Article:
The best, or maybe worst, part of this whole career-ender is the fact that Mr. Malpass, from around 2001 to 2003, was Ethics Chairman of the LA State Board of Private Investigator Examiners, appointed by former Governor Mike Foster in 2001. An audit report issued 5 May 2004, from a Legislative Auditor to the Board, showed that Mr. Malpass submitted 11 false hotel receipts to the Board for travel expense reimbursement.

  7. #7
    Richard Moschetti Jr's Avatar
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    Re: LA PI cons mentally ill man

    There are good apples and bad apples in every line of work. Private Investigations is highly regulated to prevent bad apples from entering this line of work. But like Law Enforcement and the Military some sneak by and get in.

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    Question Re: LA PI cons mentally ill man

    Quote Originally Posted by Richard Moschetti Jr View Post
    There are good apples and bad apples in every line of work. Private Investigations is highly regulated to prevent bad apples from entering this line of work. But like Law Enforcement and the Military some sneak by and get in.
    Richard,

    You make a very timely statement... "Private Investigations is highly regulated to prevent bad apples from entering this line of work".

    Richard, I was just thinking about all the many more, "bad-apples", that would just float by if these stringent ethics & policies were not currently exercised in Private Investigations?

    This topic has proven to be a true eye-opener to me...

    ~JB3

  9. #9

    Re: Personal Opinion Only:

    Quote Originally Posted by David Copeland View Post
    In my personal opinion, I do not see anything unethical about a PI who charges a reasonable fee to verify the presence of listening devices in a client's home. There are many PI tools available to sweep someone's home.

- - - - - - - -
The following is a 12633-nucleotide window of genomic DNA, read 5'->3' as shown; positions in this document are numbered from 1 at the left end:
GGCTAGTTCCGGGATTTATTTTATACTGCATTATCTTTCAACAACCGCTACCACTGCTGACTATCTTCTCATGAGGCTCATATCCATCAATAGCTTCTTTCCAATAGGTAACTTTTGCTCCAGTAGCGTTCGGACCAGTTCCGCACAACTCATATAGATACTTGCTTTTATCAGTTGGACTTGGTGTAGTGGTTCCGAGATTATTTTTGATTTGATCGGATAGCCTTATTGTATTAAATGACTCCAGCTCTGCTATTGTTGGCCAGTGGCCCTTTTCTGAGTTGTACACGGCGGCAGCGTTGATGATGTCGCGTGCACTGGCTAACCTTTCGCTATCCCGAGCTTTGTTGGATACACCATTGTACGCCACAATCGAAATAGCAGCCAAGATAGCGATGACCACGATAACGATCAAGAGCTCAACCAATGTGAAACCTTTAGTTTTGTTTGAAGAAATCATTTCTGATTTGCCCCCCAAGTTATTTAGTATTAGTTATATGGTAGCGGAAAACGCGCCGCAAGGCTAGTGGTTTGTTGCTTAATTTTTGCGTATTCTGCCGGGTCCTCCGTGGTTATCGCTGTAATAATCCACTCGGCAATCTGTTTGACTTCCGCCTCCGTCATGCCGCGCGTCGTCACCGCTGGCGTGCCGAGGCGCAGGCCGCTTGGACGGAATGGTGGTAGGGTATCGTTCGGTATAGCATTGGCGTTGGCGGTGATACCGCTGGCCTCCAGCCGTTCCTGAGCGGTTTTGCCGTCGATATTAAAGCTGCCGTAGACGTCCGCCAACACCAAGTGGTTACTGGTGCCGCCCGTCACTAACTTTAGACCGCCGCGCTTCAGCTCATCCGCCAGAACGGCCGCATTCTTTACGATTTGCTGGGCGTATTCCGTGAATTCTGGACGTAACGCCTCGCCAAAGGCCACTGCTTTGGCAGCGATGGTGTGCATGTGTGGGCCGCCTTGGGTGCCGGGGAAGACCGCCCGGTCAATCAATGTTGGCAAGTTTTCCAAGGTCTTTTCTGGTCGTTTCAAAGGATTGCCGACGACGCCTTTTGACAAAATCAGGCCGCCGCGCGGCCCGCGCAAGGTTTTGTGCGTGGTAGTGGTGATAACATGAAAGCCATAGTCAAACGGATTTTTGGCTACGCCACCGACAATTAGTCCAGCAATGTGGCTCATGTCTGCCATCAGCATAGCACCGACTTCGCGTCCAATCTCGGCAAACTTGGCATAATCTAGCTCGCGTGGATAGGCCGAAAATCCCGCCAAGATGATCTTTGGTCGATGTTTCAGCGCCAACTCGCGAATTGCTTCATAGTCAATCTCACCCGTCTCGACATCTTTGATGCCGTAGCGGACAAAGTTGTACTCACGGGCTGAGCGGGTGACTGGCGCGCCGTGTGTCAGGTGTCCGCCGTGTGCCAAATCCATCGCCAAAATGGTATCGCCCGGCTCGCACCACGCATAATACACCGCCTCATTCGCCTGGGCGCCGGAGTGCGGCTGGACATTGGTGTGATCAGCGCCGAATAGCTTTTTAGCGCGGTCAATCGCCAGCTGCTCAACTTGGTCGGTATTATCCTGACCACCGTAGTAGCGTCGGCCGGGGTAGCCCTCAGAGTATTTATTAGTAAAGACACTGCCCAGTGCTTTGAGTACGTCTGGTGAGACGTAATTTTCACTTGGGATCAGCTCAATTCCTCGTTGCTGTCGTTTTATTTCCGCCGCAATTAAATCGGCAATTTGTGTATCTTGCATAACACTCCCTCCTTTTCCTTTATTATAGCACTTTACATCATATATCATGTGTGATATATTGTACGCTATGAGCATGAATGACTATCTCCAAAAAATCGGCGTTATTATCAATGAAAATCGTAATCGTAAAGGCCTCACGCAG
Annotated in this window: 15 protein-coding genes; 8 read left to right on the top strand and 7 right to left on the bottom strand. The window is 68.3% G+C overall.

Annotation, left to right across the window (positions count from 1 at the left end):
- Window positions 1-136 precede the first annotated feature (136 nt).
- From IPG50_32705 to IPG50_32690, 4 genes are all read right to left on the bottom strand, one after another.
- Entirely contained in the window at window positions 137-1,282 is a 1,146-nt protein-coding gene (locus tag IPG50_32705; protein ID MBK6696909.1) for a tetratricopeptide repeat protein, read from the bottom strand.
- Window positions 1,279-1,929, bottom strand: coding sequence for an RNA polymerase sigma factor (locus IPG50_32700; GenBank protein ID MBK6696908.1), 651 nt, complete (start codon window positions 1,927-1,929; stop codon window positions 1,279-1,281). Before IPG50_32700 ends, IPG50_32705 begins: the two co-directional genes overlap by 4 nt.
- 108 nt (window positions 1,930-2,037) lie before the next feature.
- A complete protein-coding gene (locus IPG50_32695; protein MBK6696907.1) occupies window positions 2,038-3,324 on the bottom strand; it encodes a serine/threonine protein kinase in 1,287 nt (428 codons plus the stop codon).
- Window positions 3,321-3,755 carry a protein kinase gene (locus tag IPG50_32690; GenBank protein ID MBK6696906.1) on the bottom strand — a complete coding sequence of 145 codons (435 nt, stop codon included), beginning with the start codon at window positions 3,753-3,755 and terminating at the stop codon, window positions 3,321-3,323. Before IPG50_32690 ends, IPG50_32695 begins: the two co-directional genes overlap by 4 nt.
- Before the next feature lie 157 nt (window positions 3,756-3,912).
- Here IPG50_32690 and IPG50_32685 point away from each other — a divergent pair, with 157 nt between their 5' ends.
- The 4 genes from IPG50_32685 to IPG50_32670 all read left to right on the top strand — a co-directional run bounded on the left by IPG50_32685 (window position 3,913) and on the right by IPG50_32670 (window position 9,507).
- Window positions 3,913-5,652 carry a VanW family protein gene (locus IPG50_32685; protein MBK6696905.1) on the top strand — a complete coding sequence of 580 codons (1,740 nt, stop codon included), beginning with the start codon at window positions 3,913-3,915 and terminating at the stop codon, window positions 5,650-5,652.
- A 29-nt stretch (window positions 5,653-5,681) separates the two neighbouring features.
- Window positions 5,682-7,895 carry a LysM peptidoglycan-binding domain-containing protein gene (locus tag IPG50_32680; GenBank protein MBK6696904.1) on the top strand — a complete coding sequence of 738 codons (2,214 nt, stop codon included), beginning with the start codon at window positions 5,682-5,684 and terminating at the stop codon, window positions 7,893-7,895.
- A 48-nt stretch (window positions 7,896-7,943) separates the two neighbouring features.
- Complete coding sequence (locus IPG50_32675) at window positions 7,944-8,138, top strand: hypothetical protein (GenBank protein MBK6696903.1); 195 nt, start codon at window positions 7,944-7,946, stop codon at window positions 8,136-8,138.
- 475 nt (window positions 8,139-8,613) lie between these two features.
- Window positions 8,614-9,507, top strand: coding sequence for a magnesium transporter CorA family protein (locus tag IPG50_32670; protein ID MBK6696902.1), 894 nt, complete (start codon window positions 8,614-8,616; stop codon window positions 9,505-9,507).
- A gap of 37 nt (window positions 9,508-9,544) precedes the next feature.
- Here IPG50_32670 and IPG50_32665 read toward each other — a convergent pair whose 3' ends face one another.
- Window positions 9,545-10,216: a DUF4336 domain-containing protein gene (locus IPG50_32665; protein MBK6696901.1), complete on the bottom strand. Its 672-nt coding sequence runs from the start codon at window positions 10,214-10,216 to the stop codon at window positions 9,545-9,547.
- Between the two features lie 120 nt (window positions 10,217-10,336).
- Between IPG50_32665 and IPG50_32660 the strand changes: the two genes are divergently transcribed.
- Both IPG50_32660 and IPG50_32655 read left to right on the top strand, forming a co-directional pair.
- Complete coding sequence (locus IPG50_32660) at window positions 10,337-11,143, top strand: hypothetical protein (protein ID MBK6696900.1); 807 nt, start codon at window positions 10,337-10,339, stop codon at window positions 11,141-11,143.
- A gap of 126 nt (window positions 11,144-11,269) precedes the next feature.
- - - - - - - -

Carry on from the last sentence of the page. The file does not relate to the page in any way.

I agree, if someone is troubled to this point, do the service and deliver your report. Who is to say that with the service you provide, a client or misguided individual may rest assured with your verbal and written report as to the presence of listening device(s) and possibly reduce their paranoia.

    That brings to mind whether or not a plastic swimming pool in an attic, along with any other device or chemical, has a proven scientific ability to stop or block listening devices. I honestly do not know. But the PI who plead guilty obviously thought there was some truth to it at one time. I guess GOOGLE may reveal some results on the use of plastic swimming pools or not.
    If the supposed devices transmit an RF signal, good luck. I have 11 years experience in working with RF energy, a swimming pool liner won't block RF signals.

    Clients sometimes just want to hire a private investigator in order for someone to listen to them and to hire PI's to use their tools to investigate their beliefs that doctors are reluctant or incapable of doing.
    My thoughts exactly, on the flip side, who knows what the reality of the situation is until it is revealed.

  10. #10
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    Re: LA PI cons mentally ill man

    wow there are bad people everywhere and thank you for the report